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Don't Track Me, Bro

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Sam Bloomberg-Rissman / Spaces Images-Corbis

Here is how Jon Leibowitz, chairman of the U.S. Federal Trade Commission, describes the current state of affairs on the Internet: "Say I’m walking through a mall. And there’s a guy following me. He doesn't know my name, but he knows where I live, and he knows I'm carrying an American Express card, because I used it in the last store I visited, and he knows I'm looking for a madras jacket with yellow and red in it, and he's sending signals about me to the stores in front of me. If he's following me, that’s troubling. If he's following my daughter, I want to punch him out. That's what’s going on on the Internet. People are being tracked. And consumers have no idea this is happening."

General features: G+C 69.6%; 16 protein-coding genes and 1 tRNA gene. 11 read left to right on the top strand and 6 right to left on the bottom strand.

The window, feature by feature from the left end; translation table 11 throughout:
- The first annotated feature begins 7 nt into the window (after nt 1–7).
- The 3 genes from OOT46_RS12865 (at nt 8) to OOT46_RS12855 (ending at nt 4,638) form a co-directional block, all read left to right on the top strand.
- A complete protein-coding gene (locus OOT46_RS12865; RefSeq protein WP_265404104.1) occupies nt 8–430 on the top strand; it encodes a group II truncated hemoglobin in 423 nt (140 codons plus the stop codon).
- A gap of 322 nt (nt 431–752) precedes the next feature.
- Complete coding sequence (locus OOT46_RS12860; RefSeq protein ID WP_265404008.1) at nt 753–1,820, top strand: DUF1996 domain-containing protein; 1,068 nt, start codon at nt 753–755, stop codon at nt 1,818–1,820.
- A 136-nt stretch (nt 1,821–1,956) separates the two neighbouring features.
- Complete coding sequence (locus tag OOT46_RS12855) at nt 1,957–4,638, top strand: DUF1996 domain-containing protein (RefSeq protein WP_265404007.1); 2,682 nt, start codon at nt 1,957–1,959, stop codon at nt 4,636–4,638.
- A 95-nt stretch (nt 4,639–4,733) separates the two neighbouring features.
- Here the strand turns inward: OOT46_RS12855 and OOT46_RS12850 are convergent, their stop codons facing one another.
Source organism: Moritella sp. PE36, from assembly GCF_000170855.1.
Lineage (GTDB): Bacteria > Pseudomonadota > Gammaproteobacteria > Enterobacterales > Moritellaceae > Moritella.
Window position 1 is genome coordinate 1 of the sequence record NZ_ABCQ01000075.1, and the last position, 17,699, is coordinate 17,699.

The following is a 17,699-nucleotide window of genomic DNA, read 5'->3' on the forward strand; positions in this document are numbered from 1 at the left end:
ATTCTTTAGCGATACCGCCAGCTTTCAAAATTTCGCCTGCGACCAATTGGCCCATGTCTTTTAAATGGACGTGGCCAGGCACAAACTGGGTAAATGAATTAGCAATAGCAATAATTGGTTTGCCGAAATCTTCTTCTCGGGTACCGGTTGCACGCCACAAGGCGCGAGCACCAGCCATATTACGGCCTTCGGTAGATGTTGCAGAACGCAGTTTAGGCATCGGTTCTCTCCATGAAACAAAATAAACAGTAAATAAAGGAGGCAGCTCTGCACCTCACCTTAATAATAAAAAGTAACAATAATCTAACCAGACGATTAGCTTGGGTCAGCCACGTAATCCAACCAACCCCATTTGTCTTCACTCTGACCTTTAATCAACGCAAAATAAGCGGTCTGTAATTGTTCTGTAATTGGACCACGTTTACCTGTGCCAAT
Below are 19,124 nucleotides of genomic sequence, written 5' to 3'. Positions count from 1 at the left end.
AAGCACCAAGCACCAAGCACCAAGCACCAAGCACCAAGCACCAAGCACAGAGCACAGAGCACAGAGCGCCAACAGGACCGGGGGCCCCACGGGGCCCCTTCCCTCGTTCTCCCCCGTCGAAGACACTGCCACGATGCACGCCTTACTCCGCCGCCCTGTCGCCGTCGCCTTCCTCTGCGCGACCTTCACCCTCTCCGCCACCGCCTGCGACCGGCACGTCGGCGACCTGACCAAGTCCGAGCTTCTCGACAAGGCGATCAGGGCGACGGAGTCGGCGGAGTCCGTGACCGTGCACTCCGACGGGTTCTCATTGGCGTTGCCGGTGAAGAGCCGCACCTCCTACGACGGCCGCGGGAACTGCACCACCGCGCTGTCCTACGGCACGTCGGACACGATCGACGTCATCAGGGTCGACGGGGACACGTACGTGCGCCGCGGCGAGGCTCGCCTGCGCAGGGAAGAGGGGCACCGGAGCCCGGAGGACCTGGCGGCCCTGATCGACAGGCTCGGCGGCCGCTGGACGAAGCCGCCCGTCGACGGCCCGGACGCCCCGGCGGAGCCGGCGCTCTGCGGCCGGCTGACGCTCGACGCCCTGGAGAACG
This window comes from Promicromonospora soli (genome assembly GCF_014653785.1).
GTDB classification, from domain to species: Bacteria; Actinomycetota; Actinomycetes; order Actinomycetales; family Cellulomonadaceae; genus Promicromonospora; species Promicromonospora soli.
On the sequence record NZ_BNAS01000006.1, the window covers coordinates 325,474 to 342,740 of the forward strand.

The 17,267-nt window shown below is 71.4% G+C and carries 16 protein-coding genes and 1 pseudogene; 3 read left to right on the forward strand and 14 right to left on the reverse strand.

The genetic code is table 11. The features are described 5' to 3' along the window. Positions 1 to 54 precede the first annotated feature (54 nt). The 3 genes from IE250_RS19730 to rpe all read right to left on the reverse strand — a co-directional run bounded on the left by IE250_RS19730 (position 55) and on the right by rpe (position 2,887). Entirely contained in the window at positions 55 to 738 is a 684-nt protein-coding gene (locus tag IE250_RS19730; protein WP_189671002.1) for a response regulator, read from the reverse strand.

That is why the FTC has proposed a "do not track" option, which would give Web surfers the ability to block so-called tracking cookies. These are little bits of software code that advertisers embed into your computer to keep track of which websites you visit.

For the most part, cookies aren’t dangerous. They were created so advertisers could get a better idea of who you are and what you’re interested in, so they could send you ads you’re more likely to find relevant. Guys get ads for Just for Men beard and mustache gel; women get ads for Clinique, or Crabtree & Evelyn. Still, the technology is a bit creepy, mostly because cookies are planted on your computer without your knowledge.

From Newsweek
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